Another Phonological Relict in South Estonian

Some days ago, I decided to go for a re-reading of Setälä’s classic Yhteissuomalainen äännehistoria (1891) (that’s “Common Finnic Historical Phonology”, for the non-Finnish-reading people in the audience). This proved a good idea, in yielding not just the confirmation of some issues I had been wondering about; but also various detail observations new to me that seem to support a theory of mine in the works.

I mean the thesis introduced at the end of my last post: the characteristic Finnic sound change *š > *h did not take place in unitary Proto-Finnic, or even in unitary Core Finnic (following the splitting-off of South Estonian and Livonian) but spread across the Finnic language area even later, after its splitting into dialects entirely.

One of these details appears in the Finnic word for ‘goose’, normally reconstructed as *hanhi (> e.g. Fi. hanhi, Es. hani). We are quite sure that this goes back to earlier *šanši, given that it’s a long-known loanword from PIE *ǵʰans- (most likely thru Baltic); and also given the recent observation that it could be traced back to even earlier *šänšä, allowing treating Erzya /šenže/ ‘duck’ as a “non-native cognate”.

Since the word fails to show up in Samic — or rather, shows up there in an entirely different form *ćōńëk, allegedly from a pre-Germanic alternative formation *ǵʰan-ut- according to an etymology from Koivulehto [1] — we probably still shouldn’t assume loaning into common West Uralic. Another point in favor of this seems to be given by the Finnic sound change *-ńć- ~ -ńś- > *-ć- ~ *-ś-: that this early denasalization only applies before a palatalized sibilant seems best explained by assuming that the clusters *-nš- and *-ns- had not yet even entered the language by this point (neither of them occurs in material inherited from Proto-Uralic). [2]

Denasalization before sibilants is a fairly natural sound change though. A second round of the same has later taken place again in the southern Finnic area, this time with compensatory lenghtening, affecting *-ns- found in innovated Proto-Finnic vocabulary (as in Es. põõsas ~ Fi. pensas < PF *pënsas ‘bush’) or developing thru *-nc- from the assibilation of *-nt- (as in Es. kaas ~ Fi. kansi < *kansi < PF *kanci < *kanti < PU *kamtə ‘lid’). And the interesting fact is: in South Estonian this affects ‘goose’ as well! yielding haah’ instead of the expected ˣhahn’.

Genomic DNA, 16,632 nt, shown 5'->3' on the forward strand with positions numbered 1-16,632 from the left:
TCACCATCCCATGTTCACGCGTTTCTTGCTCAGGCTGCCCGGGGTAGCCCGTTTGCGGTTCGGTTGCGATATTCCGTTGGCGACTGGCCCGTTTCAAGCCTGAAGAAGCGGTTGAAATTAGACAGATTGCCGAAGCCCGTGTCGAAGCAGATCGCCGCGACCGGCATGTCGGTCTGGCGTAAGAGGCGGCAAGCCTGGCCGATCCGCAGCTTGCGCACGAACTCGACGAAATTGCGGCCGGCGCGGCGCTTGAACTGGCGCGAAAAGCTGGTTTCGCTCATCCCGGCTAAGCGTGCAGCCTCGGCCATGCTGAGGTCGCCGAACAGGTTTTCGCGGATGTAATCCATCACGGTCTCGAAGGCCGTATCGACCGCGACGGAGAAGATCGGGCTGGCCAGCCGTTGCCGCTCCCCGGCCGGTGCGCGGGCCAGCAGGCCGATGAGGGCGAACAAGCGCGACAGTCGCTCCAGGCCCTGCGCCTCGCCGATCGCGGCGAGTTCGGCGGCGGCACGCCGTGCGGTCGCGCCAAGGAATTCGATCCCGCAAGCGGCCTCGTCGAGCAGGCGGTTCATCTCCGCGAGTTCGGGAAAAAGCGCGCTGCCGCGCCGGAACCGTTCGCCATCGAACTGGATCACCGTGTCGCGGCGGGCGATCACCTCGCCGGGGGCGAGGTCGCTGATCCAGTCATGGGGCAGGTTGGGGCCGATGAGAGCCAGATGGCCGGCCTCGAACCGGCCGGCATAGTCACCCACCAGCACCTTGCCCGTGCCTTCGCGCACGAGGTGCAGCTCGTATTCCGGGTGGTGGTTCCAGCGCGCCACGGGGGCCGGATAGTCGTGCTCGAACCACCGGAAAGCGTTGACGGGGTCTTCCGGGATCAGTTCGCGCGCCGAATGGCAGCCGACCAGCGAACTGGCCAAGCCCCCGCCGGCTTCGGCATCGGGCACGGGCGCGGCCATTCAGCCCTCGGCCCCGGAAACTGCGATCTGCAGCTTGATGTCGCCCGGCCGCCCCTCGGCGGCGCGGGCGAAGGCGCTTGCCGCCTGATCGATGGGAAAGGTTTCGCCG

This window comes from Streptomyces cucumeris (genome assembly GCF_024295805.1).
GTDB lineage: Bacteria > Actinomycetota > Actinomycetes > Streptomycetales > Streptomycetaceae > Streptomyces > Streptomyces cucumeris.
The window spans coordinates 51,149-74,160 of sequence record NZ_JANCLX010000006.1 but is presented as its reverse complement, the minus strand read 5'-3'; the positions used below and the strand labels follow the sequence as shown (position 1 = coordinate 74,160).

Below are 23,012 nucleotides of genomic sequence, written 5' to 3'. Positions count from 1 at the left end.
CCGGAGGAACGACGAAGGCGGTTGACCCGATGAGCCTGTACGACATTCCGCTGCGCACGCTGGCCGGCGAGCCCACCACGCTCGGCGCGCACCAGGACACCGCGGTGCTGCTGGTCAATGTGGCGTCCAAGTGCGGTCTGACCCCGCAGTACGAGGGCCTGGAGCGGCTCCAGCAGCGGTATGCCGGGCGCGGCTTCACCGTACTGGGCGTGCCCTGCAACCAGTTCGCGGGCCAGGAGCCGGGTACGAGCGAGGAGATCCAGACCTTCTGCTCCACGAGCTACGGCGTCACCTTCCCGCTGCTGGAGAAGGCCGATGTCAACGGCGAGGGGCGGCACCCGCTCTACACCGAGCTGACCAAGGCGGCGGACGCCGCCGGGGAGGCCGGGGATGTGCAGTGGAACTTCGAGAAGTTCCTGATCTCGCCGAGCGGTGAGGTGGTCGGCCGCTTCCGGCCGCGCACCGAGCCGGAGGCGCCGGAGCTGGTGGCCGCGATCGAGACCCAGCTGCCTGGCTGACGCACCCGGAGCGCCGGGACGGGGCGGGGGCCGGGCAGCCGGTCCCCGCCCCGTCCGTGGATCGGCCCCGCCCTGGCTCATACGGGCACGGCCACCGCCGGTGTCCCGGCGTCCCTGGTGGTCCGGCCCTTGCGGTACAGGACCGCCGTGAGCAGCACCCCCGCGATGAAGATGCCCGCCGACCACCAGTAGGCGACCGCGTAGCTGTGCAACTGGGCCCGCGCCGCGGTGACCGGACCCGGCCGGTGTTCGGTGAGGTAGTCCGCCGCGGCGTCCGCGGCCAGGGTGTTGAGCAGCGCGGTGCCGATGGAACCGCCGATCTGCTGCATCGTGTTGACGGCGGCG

You might protest that surely the loss of a nasal should be just as natural before /h/. This is also the mechanism Setälä appeals to. Crucially though: words showing *-nh- of some other origin are not denasalized. As just mentioned in my last post, they instead metathesize, yielding e.g. *tenho > tehn ‘thank’, *vanha > vahn ‘old’ (again, just like other sonorant+h clusters, regardless of if they go back to *-Rš- or not). ‘Goose’ appears to be the only example of this denasalization development. [3] I would not brush off as a coincidence the fact that it is also the only example that can be securely traced back to *-nš-.


This situation might not be obvious, as two other Finnic words with *-nh- have still been proposed to come from *-nš-. Yet newer research appears to have shown by now that neither example holds water.

*vanha ‘old’ is the first case with alleged earlier *-nš-, traditionally compared with Udmurt /vuž/, Komi /važ/, of the same meaning. Komi /a/ would be irregular as a counterpart of Finnic *a, though, and a recent proposal from Mikhail Zhivlov [4] identifies a better etymology for the Permic words: borrowing from Baltic *wetuša- ‘old’ (cf. Lithuanian vetušas). The development *e > /u ~ a/ seems to be regular before a lost medial consonant, as in PU *wetə > Udm. /vu/ ~ K. /va/ ‘water’. [5] A different etymology for Finnic *vanha has been proposed too: borrowing from Germanic *wanhaz ‘bent, crooked, bad’. This seems uncertain due to the semantic difference, but if the Permic connection fails, it appears to be the explanation we will have to default to. LÄGLOS is of the opinion that it would be exactly the existence of Permic cognates that shows this etymology to be unviable, not any formal flaw.